Trust

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“Every disease is a physician.” ~ Irish Proverb

Have you ever experienced an unanticipated, three-day whirlwind in a hospital’s Trauma Unit followed by seemingly endless tests and diagnostic procedures? For yourself? When you visit a doctor or hospital, it’s likely with a sense of trust and hope. You’re at your most vulnerable, but you trust the doctor and you know s/he wants to do the best for you.

Unfortunately, the relationship isn’t always so straightforward for the doctor. Of course s/he wants the best for you, that’s why they joined the profession. But increasingly, physicians are being pulled by powerful forces that affect their decisions and the way you will be treated.

For we who want to visit a doctor or hospital in good faith, we also need to acknowledge there’s a ‘dark heart’ to medicine – created by the pharmaceutical industry which see doctors as little more than the deliverer of its expensive and sometimes dangerous drugs. And often, it is this dark heart that bring trust into question.

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The push by drug companies to make even bigger profits has dire consequences, one that Professor Ian Roberts at the London School of Hygiene and Tropical Medicine describes as “industry slaughter.” Every year an estimated 100,000 Americans and 30,000 Britons die from an adverse reaction to a drug prescribed by their doctor and those are only the deaths that are identified as being the result of a drug.

Having been discharged and prescribed two new drugs, I researched a bit more. In a 2010 Gallup Health and Healthcare survey, 85% of Americans over 65 are confident in their doctor’s advice. 67% of those between 50 and 65 are confident, as are 65% of people under 50. This surprised me so I dug further.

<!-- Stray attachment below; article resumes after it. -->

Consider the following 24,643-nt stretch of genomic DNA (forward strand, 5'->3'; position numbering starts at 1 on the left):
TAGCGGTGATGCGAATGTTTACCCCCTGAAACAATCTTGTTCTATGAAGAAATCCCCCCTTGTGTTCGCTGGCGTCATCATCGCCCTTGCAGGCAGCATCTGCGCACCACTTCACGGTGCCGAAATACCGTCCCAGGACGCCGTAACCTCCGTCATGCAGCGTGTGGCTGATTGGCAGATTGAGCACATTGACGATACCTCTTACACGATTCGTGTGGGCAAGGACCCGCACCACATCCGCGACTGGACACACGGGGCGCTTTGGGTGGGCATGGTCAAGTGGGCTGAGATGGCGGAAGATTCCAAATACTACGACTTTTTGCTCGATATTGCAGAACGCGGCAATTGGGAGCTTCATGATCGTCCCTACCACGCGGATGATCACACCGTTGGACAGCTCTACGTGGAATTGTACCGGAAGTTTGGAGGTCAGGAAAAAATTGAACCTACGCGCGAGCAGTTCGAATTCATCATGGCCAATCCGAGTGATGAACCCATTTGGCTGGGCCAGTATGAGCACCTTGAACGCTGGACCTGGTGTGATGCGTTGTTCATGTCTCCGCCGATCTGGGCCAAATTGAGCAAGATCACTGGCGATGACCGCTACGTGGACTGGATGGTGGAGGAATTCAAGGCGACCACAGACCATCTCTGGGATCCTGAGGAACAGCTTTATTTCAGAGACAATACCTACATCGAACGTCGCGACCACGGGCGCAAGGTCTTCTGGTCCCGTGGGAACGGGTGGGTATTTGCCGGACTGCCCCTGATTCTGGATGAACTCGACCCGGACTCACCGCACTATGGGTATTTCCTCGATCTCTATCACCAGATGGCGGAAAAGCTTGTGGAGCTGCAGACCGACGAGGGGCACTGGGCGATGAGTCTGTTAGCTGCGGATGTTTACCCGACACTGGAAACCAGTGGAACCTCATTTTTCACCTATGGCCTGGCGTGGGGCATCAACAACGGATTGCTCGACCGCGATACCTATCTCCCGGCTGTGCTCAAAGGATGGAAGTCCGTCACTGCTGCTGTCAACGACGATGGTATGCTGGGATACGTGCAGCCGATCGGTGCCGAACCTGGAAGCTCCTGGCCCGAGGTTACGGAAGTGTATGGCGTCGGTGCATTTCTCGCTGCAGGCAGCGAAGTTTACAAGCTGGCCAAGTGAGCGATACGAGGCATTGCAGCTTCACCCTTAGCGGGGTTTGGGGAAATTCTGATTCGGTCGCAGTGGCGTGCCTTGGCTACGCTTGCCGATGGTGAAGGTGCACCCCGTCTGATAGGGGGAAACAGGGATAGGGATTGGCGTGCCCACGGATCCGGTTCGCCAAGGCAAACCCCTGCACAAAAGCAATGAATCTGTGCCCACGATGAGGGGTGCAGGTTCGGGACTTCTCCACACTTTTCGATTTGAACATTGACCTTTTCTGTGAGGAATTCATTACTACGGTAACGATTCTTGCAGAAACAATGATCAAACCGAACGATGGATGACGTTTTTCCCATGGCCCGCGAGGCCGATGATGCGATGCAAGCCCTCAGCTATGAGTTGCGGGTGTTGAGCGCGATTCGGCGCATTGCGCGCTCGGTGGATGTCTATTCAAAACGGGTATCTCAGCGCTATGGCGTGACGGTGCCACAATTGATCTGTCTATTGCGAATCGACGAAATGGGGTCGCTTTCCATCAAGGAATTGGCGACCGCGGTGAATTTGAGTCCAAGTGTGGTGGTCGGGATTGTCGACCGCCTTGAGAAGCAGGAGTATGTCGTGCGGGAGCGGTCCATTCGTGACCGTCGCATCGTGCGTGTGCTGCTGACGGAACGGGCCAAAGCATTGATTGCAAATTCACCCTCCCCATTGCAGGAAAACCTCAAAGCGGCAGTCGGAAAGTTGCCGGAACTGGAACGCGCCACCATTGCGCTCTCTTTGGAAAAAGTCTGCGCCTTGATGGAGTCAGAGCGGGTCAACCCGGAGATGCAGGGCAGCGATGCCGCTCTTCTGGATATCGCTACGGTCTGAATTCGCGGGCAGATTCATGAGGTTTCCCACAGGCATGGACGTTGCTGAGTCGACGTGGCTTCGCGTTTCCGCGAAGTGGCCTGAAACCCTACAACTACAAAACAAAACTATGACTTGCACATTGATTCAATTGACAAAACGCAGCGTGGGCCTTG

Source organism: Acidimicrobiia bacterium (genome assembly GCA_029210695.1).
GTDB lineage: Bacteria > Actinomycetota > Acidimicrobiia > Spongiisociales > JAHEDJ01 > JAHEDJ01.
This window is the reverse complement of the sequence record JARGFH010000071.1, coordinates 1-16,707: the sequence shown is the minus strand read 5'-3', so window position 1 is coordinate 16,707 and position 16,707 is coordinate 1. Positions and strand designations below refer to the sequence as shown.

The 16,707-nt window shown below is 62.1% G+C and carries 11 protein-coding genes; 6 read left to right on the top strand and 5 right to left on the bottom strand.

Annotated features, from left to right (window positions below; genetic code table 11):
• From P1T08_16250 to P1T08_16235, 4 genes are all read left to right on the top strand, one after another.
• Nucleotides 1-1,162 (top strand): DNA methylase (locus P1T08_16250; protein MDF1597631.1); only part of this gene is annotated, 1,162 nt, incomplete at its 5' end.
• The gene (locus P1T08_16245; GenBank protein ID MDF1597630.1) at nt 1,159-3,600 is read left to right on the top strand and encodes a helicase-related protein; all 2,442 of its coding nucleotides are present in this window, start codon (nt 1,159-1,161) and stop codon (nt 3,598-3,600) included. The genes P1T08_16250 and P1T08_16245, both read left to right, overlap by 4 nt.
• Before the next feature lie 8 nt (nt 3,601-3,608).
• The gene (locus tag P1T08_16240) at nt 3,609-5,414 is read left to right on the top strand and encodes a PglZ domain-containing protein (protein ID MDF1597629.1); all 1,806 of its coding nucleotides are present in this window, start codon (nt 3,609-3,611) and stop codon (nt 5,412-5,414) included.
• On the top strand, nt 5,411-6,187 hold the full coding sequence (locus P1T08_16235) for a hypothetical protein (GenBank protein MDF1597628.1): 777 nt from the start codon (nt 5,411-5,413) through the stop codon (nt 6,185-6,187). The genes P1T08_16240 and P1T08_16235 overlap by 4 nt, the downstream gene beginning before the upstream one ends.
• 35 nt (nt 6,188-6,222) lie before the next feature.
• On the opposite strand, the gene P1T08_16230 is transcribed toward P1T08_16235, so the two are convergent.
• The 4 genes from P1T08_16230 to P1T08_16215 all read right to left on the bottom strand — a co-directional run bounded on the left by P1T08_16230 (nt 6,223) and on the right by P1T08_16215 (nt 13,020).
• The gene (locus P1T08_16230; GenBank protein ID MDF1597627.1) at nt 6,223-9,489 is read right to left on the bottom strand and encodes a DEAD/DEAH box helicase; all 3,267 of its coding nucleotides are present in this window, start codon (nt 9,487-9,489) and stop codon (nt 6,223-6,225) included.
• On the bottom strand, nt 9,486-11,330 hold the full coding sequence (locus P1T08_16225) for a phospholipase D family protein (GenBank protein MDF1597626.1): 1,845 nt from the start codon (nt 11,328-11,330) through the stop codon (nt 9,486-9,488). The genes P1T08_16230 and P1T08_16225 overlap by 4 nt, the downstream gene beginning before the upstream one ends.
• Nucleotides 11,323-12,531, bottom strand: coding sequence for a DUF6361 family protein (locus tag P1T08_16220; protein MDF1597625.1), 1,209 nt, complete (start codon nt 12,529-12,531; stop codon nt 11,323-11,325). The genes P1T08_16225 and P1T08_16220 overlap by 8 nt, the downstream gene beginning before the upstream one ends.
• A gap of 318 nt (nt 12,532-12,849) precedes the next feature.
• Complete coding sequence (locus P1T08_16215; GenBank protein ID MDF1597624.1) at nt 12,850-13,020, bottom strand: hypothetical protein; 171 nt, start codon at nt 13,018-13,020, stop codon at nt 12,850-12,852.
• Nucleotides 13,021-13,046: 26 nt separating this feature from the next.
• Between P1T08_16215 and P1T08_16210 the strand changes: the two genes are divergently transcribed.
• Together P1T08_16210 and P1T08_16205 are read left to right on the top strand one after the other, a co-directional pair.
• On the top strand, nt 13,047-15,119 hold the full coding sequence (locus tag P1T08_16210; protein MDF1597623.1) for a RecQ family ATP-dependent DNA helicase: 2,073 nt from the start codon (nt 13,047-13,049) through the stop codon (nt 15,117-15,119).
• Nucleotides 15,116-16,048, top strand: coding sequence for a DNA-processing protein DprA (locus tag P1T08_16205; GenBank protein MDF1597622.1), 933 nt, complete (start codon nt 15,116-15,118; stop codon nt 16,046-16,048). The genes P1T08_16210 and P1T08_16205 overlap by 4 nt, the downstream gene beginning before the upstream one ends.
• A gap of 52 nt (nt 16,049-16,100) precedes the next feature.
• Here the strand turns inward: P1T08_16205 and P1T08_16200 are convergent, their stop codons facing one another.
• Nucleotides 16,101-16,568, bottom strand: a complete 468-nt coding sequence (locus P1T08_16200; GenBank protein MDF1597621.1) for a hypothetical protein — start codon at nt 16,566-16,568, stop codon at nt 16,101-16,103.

Americans’ trust in the medical profession has plummeted in recent years, and lags well behind public attitudes towards doctors in many other countries, according to Professor Robert Blendon in a 2012 study at the Harvard School of Public Health. Per the survey of people in 29 countries, the U.S. ranked 24th in public trust of doctors.

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What’s driving trust levels down is that physicians in the U.S., as groups and leaders, are not seen as broad public advocates for health and health care issues, stated Blendon. “In the U.S., they’re seen more as a group concerned with their own professional problem and economic issues.”

I suspect there are endless studies that support or dispute these conflicting views. A few years ago I attended a full-day workshop led by renown trust expert Dennis Reina. One of several takeaways was a definition of interpersonal trust: An expectation about future behavior of another person and an accompanying feeling of calmness, confidence and security.

This leaves me wondering, who are the pawns in our healthcare system? The doctors or the patients?

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Most of us value trust. We want to trust others. And in many cases, we do. If trust is a matter that you question (not simply with health care), you can consider looking inward to your own integrity and believability with these three practices:

  1. Show people you care about them. When people know you care about their interests as much as your own, they will trust you. If they know you are out for yourself, their internal alarm sounds and they will say to themselves, “watch out for that person.”
  2. Say “I don’t know.” Admit that you don’t know and say it upfront and direct. You’ll get a lot of credibility for that.
  3. Recognize the need for risk. The extension of trust always involves an element of risk. There is no guarantee that the other person is deserving of your trust, but once the trust has proven well-founded, it can create even greater levels of trust.

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75 thoughts on “Trust

  1. I am so sorry to hear that you had to go through that experience Eric and hope you are feeling much better. I really trust my PCP, but we disagree on many things and have a good rapport despite those disagreements. I know he has my best interest at heart. However, I do not find most physicians to be that invested in patient care. So many push pills or expensive tests to CYA. I have personally been through some horrific, unnecessary situations as a result of the inability of the healthcare professional to listen to me and trust me about my own health concerns. It is true that helping professionals make lousy patients, and there are reasons for this. We understand the burnout and demands of the American healthcare industry and also the inclination to advocate for ourselves.